Designer: Christian Dell, 1931.
Details: Hand-painted steel and brass table lamp, with the dome embossed with the words, ORIGINAL KAISER-idell, £506, Fritz Hansen for Republic of Fritz Hansen.
If the true test of a classic is that it looks as contemporary as the day it was first shipped out of the factory, then the Kaiser idell passes the test.
Sleek, curvy and covetable, it was designed by German silversmith Christian Dell, foreman of the metal workshop in the legendary Bauhaus design school at Weimar (where he worked until he was sacked by the National Socialists).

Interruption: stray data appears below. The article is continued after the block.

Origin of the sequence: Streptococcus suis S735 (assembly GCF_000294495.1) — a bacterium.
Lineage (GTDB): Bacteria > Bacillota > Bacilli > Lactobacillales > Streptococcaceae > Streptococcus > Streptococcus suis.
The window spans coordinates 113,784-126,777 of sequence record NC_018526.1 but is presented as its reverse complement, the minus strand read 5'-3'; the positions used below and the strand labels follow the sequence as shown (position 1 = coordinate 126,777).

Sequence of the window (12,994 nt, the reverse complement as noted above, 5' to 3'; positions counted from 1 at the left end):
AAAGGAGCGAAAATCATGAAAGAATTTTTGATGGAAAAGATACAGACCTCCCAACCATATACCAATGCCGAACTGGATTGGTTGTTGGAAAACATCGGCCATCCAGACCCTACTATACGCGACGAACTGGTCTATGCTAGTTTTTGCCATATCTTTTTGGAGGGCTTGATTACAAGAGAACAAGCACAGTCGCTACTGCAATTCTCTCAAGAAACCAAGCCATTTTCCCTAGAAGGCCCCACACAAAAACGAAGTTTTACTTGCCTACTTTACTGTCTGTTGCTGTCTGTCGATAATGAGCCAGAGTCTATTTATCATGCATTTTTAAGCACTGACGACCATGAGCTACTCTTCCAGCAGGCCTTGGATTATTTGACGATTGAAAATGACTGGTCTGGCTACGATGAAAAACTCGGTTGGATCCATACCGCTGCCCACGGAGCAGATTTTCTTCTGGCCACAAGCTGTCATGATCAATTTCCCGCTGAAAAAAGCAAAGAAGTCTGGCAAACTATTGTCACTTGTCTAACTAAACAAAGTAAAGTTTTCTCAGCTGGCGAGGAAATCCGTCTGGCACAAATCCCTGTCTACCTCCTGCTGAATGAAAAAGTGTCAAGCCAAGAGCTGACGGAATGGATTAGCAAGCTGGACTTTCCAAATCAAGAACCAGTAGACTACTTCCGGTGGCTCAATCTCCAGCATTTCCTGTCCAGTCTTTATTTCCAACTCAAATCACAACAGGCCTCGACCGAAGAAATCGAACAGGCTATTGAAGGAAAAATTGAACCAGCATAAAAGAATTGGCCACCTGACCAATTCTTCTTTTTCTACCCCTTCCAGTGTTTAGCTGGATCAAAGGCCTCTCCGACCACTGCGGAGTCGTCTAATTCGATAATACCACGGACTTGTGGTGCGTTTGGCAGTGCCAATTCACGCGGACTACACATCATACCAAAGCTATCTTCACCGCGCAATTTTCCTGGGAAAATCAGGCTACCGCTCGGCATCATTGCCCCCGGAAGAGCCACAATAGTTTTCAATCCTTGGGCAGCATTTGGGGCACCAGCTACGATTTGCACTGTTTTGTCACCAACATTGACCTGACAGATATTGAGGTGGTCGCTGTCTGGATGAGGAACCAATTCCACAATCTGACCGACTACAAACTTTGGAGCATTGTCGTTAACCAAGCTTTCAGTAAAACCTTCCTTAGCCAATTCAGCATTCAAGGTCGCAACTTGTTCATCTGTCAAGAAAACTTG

Dell is credited with single-handedly inventing the shape of the modern office lamp and who is going to argue with that? This baby was designed after the school closed down, but still embodies the Bauhaus aesthetic for mass-produced design – distinctively clean and über-functional.
Its name derives in part from the factory where it was first manufactured (Gebr Kaiser & Co in northwest Germany) and a mix of Dell’s own name with a play on the German word for idea, idee. Now you know.
Available in a range of lacquered finishes and several table-top versions – as well as a pendant and wall and floor lamps – but this, the crouching, domed 6631 table lamp is the classic.